COP15 Diary: Critical support provided to agriculture cannot be redirected


As part of my engagements at the UN Biodiversity Conference, COP15 in Montreal, Canada today, I addressed the stocktaking plenary. On behalf of India, I acknowledged the contribution of the parties towards biodiversity conservation and expressed hope that COP15 will reach a consensus on putting in place the post-2020 Global Biodiversity Framework.

Speaking at the plenary, I stated that reversing ecosystem degradation and halting global biodiversity loss are essential for the socioeconomic development and wellbeing of people, and for advancing global sustainability.

India, under the leadership of Honourable Prime Minister Narendra Modi is working towards restoring and conserving its rich biodiversity, which includes one of the world’s richest mix of flora and fauna. India is also working closely with other countries for knowledge sharing and technology exchange for biodiversity conservation.

Speaking at the plenary, I underlined India’s position that while the goals and targets set in the Global Biodiversity Framework should be ambitious, they should also be realistic and practical. Conservation of biodiversity must also be based on Common but Differentiated Responsibilities and Respective capabilities as the climate change also has an impact on biodiversity.

I reiterated that for the developing nations, agriculture is a paramount economic driver for rural communities, and the critical support provided to these sectors cannot be redirected.Majority of the rural population in India is dependent on agriculture and allied sectors and Honourable PM Modi ji’sgovernment provides a variety of subsidies, including seed, fertilizer, irrigation, power, export, credit, agriculture equipment, agriculture infrastructure for supporting the livelihoods of farmers mainly, small and marginal.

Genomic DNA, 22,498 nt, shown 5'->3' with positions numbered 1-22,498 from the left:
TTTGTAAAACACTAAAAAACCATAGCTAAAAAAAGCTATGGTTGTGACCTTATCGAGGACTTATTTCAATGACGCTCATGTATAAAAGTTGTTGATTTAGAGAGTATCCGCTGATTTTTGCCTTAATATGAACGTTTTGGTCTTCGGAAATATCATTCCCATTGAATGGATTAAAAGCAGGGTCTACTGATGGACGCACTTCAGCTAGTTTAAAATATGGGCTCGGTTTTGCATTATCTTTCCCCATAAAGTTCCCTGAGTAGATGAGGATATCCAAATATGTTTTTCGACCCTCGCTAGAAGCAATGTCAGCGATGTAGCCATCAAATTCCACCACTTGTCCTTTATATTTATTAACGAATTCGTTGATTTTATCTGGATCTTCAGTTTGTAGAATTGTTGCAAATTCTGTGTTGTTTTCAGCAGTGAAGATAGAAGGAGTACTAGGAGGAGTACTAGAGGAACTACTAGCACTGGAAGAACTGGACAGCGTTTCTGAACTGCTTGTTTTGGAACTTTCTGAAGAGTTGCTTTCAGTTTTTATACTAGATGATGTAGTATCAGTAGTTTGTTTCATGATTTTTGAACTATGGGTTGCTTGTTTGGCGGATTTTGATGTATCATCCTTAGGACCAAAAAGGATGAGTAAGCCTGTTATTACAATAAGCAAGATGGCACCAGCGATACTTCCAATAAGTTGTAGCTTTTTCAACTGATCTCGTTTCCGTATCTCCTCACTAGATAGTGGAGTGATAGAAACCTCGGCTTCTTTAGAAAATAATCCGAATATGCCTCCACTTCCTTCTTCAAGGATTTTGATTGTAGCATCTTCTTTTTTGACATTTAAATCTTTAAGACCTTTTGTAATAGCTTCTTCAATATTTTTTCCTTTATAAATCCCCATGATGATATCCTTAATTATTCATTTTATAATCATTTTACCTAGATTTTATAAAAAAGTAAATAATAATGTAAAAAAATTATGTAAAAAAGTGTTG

Hence, India does not agree to reducing the agriculture related subsidy and redirecting the savings for biodiversity conservation, as there are many other national priorities.

When food security is of utmost importance for developing countries, prescribing numerical targets in pesticide reductions is unnecessary and must be left to countries to decide, based on national circumstances, priorities and capabilities.

Biodiversity conservation requires ecosystems to be conserved and restored holistically and in an integrated manner. It is in this context that Ecosystem Approaches for conservation of biodiversity need to be adopted rather than going for nature-based solutions. The developing countries bear most of the burden of implementing the agreement, but the benefits are global. Similarly, the availability of new technologies and biodiversity data is still uneven. Most of the megadiverse countries that harbour global biodiversity need adequate funds, coupled with technology transfer.

I stated that against this background the most important challenge is the resources needed for implementation of the Global Biodiversity Framework. Greater ambition means greater cost and the burden of this cost fall disproportionatelyon the countries that can least afford them.

The successful implementation of the framework will squarely depend on the ways and means we put in place for an equally ambitious Resource Mobilization Mechanism. There is a need to create a new and dedicated mechanism for the provision of financial resources to developing-country Parties.

I underlined the need for operationalising such a fund at the earliest to ensure effective implementation of the Post Global Biodiversity Framework by all countries.

I once again said that India is fully committed to working closely with all parties so that we are all able to bring out an ambitious and realistic Global Biodiversity Framework in COP15.